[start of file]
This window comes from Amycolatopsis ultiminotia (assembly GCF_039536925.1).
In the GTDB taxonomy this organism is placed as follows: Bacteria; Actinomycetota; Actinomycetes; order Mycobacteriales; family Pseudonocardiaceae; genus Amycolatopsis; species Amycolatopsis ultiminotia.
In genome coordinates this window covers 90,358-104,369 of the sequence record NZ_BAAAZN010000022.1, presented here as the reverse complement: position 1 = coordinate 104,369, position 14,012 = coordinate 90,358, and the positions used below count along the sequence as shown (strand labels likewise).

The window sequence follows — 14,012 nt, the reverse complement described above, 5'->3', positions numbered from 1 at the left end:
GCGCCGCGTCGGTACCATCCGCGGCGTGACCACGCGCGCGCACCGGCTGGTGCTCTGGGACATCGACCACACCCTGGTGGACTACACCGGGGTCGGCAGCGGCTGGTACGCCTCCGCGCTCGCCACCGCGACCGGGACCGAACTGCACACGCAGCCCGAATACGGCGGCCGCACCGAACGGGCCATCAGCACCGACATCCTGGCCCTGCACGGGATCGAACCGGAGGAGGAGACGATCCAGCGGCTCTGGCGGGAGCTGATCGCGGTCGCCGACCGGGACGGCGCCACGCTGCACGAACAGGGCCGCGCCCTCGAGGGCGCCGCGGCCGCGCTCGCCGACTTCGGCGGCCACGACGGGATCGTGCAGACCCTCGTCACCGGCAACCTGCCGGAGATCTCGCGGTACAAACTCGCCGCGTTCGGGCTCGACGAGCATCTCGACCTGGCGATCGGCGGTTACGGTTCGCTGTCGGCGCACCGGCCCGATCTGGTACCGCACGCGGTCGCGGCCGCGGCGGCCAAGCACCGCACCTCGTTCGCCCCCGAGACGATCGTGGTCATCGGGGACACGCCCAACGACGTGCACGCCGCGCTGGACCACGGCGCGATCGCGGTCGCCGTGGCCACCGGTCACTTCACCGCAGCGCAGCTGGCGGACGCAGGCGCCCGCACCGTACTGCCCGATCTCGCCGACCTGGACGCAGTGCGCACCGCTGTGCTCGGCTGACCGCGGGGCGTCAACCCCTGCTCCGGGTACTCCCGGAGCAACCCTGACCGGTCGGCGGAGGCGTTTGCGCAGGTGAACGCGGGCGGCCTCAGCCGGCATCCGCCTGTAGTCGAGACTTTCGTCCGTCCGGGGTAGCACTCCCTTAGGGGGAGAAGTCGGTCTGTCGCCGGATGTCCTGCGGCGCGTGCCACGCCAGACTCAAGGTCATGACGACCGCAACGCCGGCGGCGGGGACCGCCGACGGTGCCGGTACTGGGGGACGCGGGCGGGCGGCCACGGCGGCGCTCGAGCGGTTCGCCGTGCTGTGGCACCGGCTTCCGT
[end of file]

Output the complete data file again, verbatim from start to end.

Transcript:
This window comes from Amycolatopsis ultiminotia (assembly GCF_039536925.1).
In the GTDB taxonomy this organism is placed as follows: Bacteria; Actinomycetota; Actinomycetes; order Mycobacteriales; family Pseudonocardiaceae; genus Amycolatopsis; species Amycolatopsis ultiminotia.
In genome coordinates this window covers 90,358-104,369 of the sequence record NZ_BAAAZN010000022.1, presented here as the reverse complement: position 1 = coordinate 104,369, position 14,012 = coordinate 90,358, and the positions used below count along the sequence as shown (strand labels likewise).

The window sequence follows — 14,012 nt, the reverse complement described above, 5'->3', positions numbered from 1 at the left end:
GCGCCGCGTCGGTACCATCCGCGGCGTGACCACGCGCGCGCACCGGCTGGTGCTCTGGGACATCGACCACACCCTGGTGGACTACACCGGGGTCGGCAGCGGCTGGTACGCCTCCGCGCTCGCCACCGCGACCGGGACCGAACTGCACACGCAGCCCGAATACGGCGGCCGCACCGAACGGGCCATCAGCACCGACATCCTGGCCCTGCACGGGATCGAACCGGAGGAGGAGACGATCCAGCGGCTCTGGCGGGAGCTGATCGCGGTCGCCGACCGGGACGGCGCCACGCTGCACGAACAGGGCCGCGCCCTCGAGGGCGCCGCGGCCGCGCTCGCCGACTTCGGCGGCCACGACGGGATCGTGCAGACCCTCGTCACCGGCAACCTGCCGGAGATCTCGCGGTACAAACTCGCCGCGTTCGGGCTCGACGAGCATCTCGACCTGGCGATCGGCGGTTACGGTTCGCTGTCGGCGCACCGGCCCGATCTGGTACCGCACGCGGTCGCGGCCGCGGCGGCCAAGCACCGCACCTCGTTCGCCCCCGAGACGATCGTGGTCATCGGGGACACGCCCAACGACGTGCACGCCGCGCTGGACCACGGCGCGATCGCGGTCGCCGTGGCCACCGGTCACTTCACCGCAGCGCAGCTGGCGGACGCAGGCGCCCGCACCGTACTGCCCGATCTCGCCGACCTGGACGCAGTGCGCACCGCTGTGCTCGGCTGACCGCGGGGCGTCAACCCCTGCTCCGGGTACTCCCGGAGCAACCCTGACCGGTCGGCGGAGGCGTTTGCGCAGGTGAACGCGGGCGGCCTCAGCCGGCATCCGCCTGTAGTCGAGACTTTCGTCCGTCCGGGGTAGCACTCCCTTAGGGGGAGAAGTCGGTCTGTCGCCGGATGTCCTGCGGCGCGTGCCACGCCAGACTCAAGGTCATGACGACCGCAACGCCGGCGGCGGGGACCGCCGACGGTGCCGGTACTGGGGGACGCGGGCGGGCGGCCACGGCGGCGCTCGAGCGGTTCGCCGTGCTGTGGCACCGGCTTCCGT